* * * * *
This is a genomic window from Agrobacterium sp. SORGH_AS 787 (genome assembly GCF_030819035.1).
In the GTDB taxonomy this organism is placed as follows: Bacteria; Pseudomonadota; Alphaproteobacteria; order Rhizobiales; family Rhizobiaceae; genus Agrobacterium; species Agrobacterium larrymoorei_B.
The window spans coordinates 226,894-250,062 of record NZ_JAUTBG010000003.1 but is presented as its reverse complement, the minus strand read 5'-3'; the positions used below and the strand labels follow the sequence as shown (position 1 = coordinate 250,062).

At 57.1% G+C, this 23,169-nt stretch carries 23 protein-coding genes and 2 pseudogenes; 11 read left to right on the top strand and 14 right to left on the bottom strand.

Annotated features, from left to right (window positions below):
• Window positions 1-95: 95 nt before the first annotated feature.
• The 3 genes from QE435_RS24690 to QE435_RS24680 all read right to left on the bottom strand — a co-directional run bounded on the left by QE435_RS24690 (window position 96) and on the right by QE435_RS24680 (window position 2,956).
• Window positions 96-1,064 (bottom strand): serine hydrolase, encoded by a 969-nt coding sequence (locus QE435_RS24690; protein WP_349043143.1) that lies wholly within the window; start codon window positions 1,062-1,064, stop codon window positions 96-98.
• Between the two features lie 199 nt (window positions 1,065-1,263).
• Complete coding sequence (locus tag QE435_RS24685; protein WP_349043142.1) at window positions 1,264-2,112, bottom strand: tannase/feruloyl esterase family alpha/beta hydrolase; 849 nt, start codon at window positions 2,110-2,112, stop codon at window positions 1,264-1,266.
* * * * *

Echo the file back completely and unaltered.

This is a genomic window from Agrobacterium sp. SORGH_AS 787 (genome assembly GCF_030819035.1).
In the GTDB taxonomy this organism is placed as follows: Bacteria; Pseudomonadota; Alphaproteobacteria; order Rhizobiales; family Rhizobiaceae; genus Agrobacterium; species Agrobacterium larrymoorei_B.
The window spans coordinates 226,894-250,062 of record NZ_JAUTBG010000003.1 but is presented as its reverse complement, the minus strand read 5'-3'; the positions used below and the strand labels follow the sequence as shown (position 1 = coordinate 250,062).

At 57.1% G+C, this 23,169-nt stretch carries 23 protein-coding genes and 2 pseudogenes; 11 read left to right on the top strand and 14 right to left on the bottom strand.

Annotated features, from left to right (window positions below):
• Window positions 1-95: 95 nt before the first annotated feature.
• The 3 genes from QE435_RS24690 to QE435_RS24680 all read right to left on the bottom strand — a co-directional run bounded on the left by QE435_RS24690 (window position 96) and on the right by QE435_RS24680 (window position 2,956).
• Window positions 96-1,064 (bottom strand): serine hydrolase, encoded by a 969-nt coding sequence (locus QE435_RS24690; protein WP_349043143.1) that lies wholly within the window; start codon window positions 1,062-1,064, stop codon window positions 96-98.
• Between the two features lie 199 nt (window positions 1,065-1,263).
• Complete coding sequence (locus tag QE435_RS24685; protein WP_349043142.1) at window positions 1,264-2,112, bottom strand: tannase/feruloyl esterase family alpha/beta hydrolase; 849 nt, start codon at window positions 2,110-2,112, stop codon at window positions 1,264-1,266.